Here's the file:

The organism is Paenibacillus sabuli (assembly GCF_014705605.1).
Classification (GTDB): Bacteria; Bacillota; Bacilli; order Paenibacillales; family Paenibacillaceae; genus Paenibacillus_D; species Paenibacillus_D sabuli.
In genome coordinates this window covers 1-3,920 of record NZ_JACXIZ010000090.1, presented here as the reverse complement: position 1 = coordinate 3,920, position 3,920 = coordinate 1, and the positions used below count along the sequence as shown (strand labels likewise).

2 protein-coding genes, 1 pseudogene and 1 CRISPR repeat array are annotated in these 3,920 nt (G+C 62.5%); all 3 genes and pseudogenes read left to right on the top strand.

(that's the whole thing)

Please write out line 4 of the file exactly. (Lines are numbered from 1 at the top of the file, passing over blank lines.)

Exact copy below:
2 protein-coding genes, 1 pseudogene and 1 CRISPR repeat array are annotated in these 3,920 nt (G+C 62.5%); all 3 genes and pseudogenes read left to right on the top strand.